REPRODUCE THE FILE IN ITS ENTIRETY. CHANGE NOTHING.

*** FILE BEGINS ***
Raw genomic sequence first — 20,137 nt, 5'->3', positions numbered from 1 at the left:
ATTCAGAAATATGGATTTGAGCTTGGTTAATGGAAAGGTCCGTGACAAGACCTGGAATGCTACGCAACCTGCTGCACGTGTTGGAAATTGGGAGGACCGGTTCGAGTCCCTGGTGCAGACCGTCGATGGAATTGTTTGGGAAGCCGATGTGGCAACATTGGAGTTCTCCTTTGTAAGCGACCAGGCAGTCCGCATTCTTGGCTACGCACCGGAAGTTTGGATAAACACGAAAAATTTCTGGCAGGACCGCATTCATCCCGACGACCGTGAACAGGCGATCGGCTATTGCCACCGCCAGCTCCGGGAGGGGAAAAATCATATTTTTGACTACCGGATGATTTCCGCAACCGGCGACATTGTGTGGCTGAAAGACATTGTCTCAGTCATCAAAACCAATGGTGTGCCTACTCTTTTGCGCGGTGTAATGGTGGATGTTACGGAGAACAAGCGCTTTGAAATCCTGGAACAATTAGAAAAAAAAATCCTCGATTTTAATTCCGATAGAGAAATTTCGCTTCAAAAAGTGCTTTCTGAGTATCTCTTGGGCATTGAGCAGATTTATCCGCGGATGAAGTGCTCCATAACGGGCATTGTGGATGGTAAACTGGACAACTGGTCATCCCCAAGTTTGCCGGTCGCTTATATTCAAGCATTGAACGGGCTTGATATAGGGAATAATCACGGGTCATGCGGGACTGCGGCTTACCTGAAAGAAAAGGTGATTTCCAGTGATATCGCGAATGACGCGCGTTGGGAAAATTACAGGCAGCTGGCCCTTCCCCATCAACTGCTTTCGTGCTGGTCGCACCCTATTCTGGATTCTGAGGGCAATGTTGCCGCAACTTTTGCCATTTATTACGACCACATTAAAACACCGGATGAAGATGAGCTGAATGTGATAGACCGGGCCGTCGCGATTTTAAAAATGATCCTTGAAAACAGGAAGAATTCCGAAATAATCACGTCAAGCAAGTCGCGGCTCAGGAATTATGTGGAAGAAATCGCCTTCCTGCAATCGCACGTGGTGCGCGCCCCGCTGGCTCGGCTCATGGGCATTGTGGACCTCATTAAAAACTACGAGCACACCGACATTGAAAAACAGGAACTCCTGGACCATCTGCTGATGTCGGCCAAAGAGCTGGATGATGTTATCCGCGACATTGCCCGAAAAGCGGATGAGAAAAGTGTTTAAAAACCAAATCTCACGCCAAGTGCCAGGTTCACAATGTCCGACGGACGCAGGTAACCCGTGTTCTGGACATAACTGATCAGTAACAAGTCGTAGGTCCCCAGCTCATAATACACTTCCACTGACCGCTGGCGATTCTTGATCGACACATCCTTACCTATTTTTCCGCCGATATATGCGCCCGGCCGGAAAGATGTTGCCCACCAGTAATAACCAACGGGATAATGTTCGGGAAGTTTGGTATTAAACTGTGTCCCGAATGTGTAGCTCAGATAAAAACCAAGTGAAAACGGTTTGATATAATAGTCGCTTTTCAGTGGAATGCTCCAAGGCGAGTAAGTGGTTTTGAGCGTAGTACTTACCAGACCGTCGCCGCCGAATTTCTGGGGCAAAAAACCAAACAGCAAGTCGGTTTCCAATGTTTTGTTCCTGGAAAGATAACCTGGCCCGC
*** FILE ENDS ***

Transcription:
Raw genomic sequence first — 20,137 nt, 5'->3', positions numbered from 1 at the left:
ATTCAGAAATATGGATTTGAGCTTGGTTAATGGAAAGGTCCGTGACAAGACCTGGAATGCTACGCAACCTGCTGCACGTGTTGGAAATTGGGAGGACCGGTTCGAGTCCCTGGTGCAGACCGTCGATGGAATTGTTTGGGAAGCCGATGTGGCAACATTGGAGTTCTCCTTTGTAAGCGACCAGGCAGTCCGCATTCTTGGCTACGCACCGGAAGTTTGGATAAACACGAAAAATTTCTGGCAGGACCGCATTCATCCCGACGACCGTGAACAGGCGATCGGCTATTGCCACCGCCAGCTCCGGGAGGGGAAAAATCATATTTTTGACTACCGGATGATTTCCGCAACCGGCGACATTGTGTGGCTGAAAGACATTGTCTCAGTCATCAAAACCAATGGTGTGCCTACTCTTTTGCGCGGTGTAATGGTGGATGTTACGGAGAACAAGCGCTTTGAAATCCTGGAACAATTAGAAAAAAAAATCCTCGATTTTAATTCCGATAGAGAAATTTCGCTTCAAAAAGTGCTTTCTGAGTATCTCTTGGGCATTGAGCAGATTTATCCGCGGATGAAGTGCTCCATAACGGGCATTGTGGATGGTAAACTGGACAACTGGTCATCCCCAAGTTTGCCGGTCGCTTATATTCAAGCATTGAACGGGCTTGATATAGGGAATAATCACGGGTCATGCGGGACTGCGGCTTACCTGAAAGAAAAGGTGATTTCCAGTGATATCGCGAATGACGCGCGTTGGGAAAATTACAGGCAGCTGGCCCTTCCCCATCAACTGCTTTCGTGCTGGTCGCACCCTATTCTGGATTCTGAGGGCAATGTTGCCGCAACTTTTGCCATTTATTACGACCACATTAAAACACCGGATGAAGATGAGCTGAATGTGATAGACCGGGCCGTCGCGATTTTAAAAATGATCCTTGAAAACAGGAAGAATTCCGAAATAATCACGTCAAGCAAGTCGCGGCTCAGGAATTATGTGGAAGAAATCGCCTTCCTGCAATCGCACGTGGTGCGCGCCCCGCTGGCTCGGCTCATGGGCATTGTGGACCTCATTAAAAACTACGAGCACACCGACATTGAAAAACAGGAACTCCTGGACCATCTGCTGATGTCGGCCAAAGAGCTGGATGATGTTATCCGCGACATTGCCCGAAAAGCGGATGAGAAAAGTGTTTAAAAACCAAATCTCACGCCAAGTGCCAGGTTCACAATGTCCGACGGACGCAGGTAACCCGTGTTCTGGACATAACTGATCAGTAACAAGTCGTAGGTCCCCAGCTCATAATACACTTCCACTGACCGCTGGCGATTCTTGATCGACACATCCTTACCTATTTTTCCGCCGATATATGCGCCCGGCCGGAAAGATGTTGCCCACCAGTAATAACCAACGGGATAATGTTCGGGAAGTTTGGTATTAAACTGTGTCCCGAATGTGTAGCTCAGATAAAAACCAAGTGAAAACGGTTTGATATAATAGTCGCTTTTCAGTGGAATGCTCCAAGGCGAGTAAGTGGTTTTGAGCGTAGTACTTACCAGACCGTCGCCGCCGAATTTCTGGGGCAAAAAACCAAACAGCAAGTCGGTTTCCAATGTTTTGTTCCTGGAAAGATAACCTGGCCCGC